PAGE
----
I've spent quite a bit of time this spring and summer in other places. And it has been a joy to be gone and a joy to be home each time.
Keeping My Nose in a Book
I've also been reading -- a lot. On my recent trip to Oregon, a friend asked if I had read Elizabeth Cline's Overdressed: The Shockingly High Cost of Cheap Fashion. My friend knows I like to shop at all price ranges, so she thought it would be an interesting read. And it was -- as well as eye-opening, and as the title promised, shocking.
Confronting Uncomfortable Realities
Read it for yourself, but bear in mind that if you like to bargain-hunt by shopping at Forever 21, H&M, Target, and other inexpensive outlets, you may feel just a little bit sick. (Remember reading Fast Food Nation? Cline does for the clothing industry what Eric Schlosser did for fast food.)
The book details the dramatic level of consumption in our society, analyzes our obsession with cheap clothing, and explores the underpinnings of these low prices, including the high cost to the environment and the deplorable wages and workplaces of international garment factory workers.
Changing Habits for the Better
If you know me, you know I like a bargain -- but I also like to know that I'm buying quality. And unless you get out of places like Target and H&M, you won't find both. I like to tell my clients that "less is more" and I simply suggest that when we are in a discount store, we should think very clearly about our motivations. In other words, are you eyeing that top because it's the perfect addition to a wardrobe that reflects The Real You -- or merely because it's inexpensive and seems adequate?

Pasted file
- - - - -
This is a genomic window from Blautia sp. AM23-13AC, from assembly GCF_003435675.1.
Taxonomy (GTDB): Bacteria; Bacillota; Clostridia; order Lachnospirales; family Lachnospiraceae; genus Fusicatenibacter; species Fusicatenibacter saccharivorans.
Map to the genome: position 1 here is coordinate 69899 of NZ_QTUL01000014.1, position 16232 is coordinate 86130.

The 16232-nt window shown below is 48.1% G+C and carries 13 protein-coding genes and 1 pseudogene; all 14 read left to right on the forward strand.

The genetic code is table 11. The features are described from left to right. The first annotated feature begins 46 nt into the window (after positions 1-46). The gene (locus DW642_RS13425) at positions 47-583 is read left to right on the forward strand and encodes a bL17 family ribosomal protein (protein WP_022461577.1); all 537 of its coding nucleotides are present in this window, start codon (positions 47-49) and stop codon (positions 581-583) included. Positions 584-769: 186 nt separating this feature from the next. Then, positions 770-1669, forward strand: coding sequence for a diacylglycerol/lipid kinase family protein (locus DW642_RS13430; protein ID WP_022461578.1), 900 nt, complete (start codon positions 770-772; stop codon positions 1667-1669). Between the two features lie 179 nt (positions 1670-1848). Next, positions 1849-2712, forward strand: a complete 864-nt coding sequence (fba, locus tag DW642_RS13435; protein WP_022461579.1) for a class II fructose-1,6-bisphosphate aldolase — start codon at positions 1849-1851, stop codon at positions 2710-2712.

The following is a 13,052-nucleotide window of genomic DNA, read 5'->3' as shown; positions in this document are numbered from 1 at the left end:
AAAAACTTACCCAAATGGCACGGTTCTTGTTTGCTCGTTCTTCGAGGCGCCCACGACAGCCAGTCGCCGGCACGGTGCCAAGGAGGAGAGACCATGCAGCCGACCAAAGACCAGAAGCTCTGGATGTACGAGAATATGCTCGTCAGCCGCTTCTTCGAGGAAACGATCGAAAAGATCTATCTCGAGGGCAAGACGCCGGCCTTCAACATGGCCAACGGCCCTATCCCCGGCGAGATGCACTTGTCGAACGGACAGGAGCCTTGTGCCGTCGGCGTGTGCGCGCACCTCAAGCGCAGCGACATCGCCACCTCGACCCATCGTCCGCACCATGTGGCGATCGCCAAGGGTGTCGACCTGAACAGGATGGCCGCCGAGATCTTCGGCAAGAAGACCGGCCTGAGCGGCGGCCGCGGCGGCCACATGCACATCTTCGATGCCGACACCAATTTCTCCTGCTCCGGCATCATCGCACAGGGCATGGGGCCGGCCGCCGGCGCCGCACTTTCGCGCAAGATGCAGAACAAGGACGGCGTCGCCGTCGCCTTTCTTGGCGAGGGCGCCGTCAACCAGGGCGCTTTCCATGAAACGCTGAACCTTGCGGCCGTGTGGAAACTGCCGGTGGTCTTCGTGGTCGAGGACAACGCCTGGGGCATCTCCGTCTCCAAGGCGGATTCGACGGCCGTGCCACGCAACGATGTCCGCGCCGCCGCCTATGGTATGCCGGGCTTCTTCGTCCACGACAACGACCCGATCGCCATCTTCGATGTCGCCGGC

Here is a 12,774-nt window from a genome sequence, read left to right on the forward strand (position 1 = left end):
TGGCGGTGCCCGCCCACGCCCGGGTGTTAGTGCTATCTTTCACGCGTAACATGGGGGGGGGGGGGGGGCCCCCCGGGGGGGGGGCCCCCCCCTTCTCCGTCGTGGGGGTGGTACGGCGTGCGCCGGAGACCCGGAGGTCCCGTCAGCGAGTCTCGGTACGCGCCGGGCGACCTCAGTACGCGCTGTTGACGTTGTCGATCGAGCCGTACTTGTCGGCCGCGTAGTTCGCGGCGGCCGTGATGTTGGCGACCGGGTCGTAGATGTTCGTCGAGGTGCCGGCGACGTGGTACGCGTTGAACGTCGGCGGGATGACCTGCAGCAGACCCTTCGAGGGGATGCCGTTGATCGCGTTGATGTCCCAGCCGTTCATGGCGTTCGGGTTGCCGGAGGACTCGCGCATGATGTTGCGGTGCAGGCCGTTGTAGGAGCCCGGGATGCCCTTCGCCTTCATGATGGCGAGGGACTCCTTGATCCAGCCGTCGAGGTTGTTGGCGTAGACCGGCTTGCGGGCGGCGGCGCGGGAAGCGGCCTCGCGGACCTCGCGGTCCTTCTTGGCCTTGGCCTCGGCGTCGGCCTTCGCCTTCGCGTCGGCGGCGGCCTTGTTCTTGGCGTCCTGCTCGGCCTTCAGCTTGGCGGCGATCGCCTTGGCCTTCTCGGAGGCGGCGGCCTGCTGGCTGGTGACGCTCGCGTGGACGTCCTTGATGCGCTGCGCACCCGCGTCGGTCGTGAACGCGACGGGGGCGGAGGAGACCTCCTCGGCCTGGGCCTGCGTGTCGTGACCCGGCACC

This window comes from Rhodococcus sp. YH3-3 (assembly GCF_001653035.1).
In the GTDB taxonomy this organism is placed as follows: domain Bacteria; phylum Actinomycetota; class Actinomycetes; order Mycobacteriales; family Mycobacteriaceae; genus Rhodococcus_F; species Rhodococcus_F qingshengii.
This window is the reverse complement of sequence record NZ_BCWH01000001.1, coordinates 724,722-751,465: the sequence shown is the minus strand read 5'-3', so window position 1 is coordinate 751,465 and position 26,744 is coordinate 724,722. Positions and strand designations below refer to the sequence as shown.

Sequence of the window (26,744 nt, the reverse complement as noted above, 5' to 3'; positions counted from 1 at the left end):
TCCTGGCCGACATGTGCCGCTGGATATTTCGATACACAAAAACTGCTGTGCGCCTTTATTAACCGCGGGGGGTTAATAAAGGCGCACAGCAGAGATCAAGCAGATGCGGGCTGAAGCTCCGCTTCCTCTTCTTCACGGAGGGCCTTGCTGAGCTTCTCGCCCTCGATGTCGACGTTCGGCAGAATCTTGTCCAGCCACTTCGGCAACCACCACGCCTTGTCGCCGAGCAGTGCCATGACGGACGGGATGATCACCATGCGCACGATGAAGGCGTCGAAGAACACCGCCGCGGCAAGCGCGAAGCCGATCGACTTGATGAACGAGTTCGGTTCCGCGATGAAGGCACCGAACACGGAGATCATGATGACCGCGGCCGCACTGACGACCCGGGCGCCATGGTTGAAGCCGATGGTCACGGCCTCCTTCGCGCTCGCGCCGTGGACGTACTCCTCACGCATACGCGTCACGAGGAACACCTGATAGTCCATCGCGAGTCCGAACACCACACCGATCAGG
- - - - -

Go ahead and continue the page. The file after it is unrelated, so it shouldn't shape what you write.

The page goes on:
Another thought for your consideration: if as a nation we continue our obsession for buying cheap stuff, then we must accept the fact that the small, neighborhood shops that give our communities their flavor and invigorate our local economies will also fall by the wayside. It's hard to compete with cheap outlets as a small boutique.
Tips for the Thinking Shopper
What's a responsible shopper to do? If I were to give advice (and I do like to!) I'd say two things:
- Be mindful of what you buy and how much you buy. More is not always better.
- Frequent your local boutiques for gifts and looks for yourself. The price point may be a little higher, but your community -- and your conscience -- will be stronger for it.